In a quiet part of rural England you’ll find a small collaboration of passionate people who’ve set out to democratize access to good quality piano accompaniments through the World Wide Web.
Early in April 2007, we launched www.youraccompanist.com as a resource for the singers all over the world who wanted authentic piano accompaniments for learning and rehearsal. Our aim was to provide information-age tools for singers working with a broad range of historical repertoire and genres, and to promote everyday enjoyment of singing in settings where piano skills might not be readily available.
“I’m always amazed to think that right now I might be accompanying someone thousands of miles away!” says Your Accompanist himself, Michael Baron, a British pianist and organist, the man behind every single track.
“We get really great feedback from all over the world, and it gives us enormous satisfaction when we hear from people, especially if one of our accompaniments has helped solve a problem for someone” he says.
“We started the site in response to singers I knew not being able to find the songs on the web that they wanted to sing … You only have to listen to page recognised midi accompaniments for a couple of seconds to know that singers can’t really work with them, because they’re not musical or authentic. We knew we had the combination of skills to make piano accompaniments which would deliver a rich experience and be easy to listen to. We wanted to create something that could be worked with seriously.”
Labour of love
Since we began the site in April 2007, Michael has recorded over 3500 pieces (and almost all of them have been produced in response to requests from our customers). Quite an achievement for one musician and he shows no sign of slowing in his endeavours. “I’m the one who plays the piano, but there are three other collaborators supplying website and customer experience skills.” says Michael.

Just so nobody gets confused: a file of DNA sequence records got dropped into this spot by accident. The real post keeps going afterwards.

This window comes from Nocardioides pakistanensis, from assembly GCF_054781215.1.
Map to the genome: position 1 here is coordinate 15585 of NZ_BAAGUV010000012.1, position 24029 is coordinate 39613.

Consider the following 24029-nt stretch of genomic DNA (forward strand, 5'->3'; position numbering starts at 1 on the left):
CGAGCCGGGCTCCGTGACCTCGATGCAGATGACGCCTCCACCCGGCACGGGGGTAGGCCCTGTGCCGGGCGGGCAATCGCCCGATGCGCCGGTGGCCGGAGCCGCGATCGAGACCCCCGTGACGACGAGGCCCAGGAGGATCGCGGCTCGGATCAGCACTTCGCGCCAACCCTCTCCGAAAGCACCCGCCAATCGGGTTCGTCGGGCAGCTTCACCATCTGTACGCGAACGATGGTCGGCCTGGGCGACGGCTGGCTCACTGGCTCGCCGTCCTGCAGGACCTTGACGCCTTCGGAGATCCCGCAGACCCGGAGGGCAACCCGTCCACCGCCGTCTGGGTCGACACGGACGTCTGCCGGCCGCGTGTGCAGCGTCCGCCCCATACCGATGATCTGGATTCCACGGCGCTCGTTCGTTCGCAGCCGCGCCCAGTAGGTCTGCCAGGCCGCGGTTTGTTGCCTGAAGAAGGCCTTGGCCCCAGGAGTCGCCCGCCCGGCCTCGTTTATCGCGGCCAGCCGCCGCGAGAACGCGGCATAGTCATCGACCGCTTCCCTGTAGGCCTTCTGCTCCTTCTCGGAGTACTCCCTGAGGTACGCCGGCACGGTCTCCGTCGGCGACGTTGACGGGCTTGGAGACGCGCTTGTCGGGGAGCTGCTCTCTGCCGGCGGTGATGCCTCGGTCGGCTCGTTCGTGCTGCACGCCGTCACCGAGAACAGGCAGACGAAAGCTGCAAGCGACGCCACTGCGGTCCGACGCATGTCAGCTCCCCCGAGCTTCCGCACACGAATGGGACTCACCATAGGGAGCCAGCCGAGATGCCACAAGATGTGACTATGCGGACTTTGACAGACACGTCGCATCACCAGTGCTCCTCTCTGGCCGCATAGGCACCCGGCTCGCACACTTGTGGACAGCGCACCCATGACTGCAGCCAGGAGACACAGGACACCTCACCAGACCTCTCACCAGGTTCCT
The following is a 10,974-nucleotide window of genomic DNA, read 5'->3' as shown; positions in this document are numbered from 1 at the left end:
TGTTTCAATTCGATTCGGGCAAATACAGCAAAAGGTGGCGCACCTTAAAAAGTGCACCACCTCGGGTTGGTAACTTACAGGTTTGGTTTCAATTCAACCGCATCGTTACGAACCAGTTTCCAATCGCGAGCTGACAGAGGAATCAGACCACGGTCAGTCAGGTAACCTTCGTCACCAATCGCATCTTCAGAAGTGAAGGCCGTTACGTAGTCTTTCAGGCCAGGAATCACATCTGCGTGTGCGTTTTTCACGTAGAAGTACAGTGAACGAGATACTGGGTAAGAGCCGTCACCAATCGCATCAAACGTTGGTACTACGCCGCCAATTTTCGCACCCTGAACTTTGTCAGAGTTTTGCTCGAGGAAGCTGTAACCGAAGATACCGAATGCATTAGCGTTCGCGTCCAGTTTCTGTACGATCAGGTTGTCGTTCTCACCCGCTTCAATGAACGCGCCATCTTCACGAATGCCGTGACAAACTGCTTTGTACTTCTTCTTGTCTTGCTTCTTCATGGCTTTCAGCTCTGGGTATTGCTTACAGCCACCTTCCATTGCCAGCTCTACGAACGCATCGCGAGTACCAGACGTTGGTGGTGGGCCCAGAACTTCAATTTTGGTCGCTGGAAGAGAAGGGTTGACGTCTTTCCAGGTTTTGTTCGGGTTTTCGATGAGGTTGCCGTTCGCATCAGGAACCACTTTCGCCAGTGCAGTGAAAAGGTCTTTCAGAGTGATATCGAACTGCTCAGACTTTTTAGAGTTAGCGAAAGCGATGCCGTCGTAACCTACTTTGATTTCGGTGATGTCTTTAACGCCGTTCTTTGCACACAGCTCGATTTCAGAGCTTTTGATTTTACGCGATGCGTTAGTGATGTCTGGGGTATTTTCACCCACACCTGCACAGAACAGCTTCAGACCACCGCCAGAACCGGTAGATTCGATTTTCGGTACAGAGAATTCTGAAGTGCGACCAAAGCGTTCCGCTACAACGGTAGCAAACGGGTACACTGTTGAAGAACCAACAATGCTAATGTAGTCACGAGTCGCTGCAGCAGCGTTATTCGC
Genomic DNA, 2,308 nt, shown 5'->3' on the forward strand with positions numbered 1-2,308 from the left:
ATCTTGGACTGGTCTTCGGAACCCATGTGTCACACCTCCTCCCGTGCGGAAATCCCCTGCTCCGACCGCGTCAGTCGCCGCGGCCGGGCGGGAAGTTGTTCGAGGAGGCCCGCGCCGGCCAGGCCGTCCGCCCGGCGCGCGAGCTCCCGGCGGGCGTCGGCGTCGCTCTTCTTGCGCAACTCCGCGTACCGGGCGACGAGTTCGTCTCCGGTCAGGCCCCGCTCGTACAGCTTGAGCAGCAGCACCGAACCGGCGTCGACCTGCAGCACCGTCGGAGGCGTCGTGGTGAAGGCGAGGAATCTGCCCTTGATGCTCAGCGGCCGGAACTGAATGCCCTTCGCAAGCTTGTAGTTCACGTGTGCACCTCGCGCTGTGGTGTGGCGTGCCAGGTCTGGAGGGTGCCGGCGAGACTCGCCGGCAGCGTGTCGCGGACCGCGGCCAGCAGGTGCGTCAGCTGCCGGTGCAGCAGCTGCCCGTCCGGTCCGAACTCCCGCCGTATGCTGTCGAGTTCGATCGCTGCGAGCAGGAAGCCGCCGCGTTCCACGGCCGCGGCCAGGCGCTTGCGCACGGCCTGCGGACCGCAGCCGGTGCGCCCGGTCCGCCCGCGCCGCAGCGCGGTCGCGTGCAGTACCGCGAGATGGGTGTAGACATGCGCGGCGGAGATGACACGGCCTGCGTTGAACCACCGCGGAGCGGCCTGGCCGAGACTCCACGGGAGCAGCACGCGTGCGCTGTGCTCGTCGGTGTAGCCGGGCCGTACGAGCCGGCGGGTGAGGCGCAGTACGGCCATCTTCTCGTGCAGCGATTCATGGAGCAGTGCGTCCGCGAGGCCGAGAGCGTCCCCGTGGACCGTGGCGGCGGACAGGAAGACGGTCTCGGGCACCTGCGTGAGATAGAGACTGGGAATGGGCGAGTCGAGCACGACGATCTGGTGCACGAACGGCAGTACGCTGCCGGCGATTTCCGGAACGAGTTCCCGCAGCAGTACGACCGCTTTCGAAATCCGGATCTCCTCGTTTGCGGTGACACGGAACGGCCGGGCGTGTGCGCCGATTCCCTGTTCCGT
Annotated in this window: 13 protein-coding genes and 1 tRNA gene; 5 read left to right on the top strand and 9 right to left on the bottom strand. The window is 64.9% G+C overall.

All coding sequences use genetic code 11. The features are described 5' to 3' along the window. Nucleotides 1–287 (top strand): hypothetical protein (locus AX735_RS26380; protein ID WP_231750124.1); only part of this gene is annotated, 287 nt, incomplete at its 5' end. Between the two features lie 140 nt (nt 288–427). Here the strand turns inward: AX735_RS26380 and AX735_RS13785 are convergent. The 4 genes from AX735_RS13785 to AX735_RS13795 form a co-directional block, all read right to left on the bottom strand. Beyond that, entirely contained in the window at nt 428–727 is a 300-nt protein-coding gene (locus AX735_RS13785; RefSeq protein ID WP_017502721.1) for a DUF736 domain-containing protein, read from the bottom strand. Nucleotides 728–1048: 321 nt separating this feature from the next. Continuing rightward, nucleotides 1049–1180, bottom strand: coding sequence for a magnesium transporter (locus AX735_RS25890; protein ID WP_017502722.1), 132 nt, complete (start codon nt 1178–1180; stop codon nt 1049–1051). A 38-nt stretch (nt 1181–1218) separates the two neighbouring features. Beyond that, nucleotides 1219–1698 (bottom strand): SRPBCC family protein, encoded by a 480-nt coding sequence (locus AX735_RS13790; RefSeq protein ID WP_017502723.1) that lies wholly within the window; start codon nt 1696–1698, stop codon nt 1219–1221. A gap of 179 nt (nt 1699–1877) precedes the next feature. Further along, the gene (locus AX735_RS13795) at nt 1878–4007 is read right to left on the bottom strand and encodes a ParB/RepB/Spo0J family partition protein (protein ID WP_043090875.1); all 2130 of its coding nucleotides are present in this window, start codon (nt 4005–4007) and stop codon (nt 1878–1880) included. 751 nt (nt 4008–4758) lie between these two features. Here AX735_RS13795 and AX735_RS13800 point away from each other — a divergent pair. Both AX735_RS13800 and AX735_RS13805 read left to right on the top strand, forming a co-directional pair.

Also on the team, there’s Christina who looks after the catalogue and deals with enquiries. She loves being in touch with other singers, finding the sheet music and organising Michael’s recording schedule. Then there’s Helen who looks after website content and communications, and Christian who built the website, and keeps it all running smoothly.
“You couldn’t count the hours that have gone into it. We all always felt that we had a unique combination of talents and enthusiasms. It’s a small independent family business, quite literally labour of love,” he says “but it’s an utterly irresistible project for all of us.”
In service of singers
“The web allows us to respond to people’s suggestions in quite a personal way. They provide us with a lot of detail about their preferences and we try to produce recordings that incorporate these but will still work for as many singers as possible. We’re always interested in what people want to sing and how. We’ve also tried to concentrate on building the widest resource we can from public domain music as so much of it is now available on-line.”
We try to get as close as we can to to the real rehearsal experience for the singer, but we’re definitely not here to take the place of a live accompanist.
“I hope that we achieve ‘neutral’ recordings for singers so that they can carry out their initial preparation on a piece, before progressing on to working with their actual live accompanist on their own joint interpretation. If the singer already knows the song, and is familiar enough with the piano part, so much more value will be had from the time available for rehearsing together.”
Michael often records additional keys or interpretations when people request them but tries as much as possible to keep to the keys the composer indicated.
“Interpreting a song is the same as interpreting poetry. There’s no single way to do it. I just want to try to get to the composer’s musical and often poetic intention.”
A collection shared…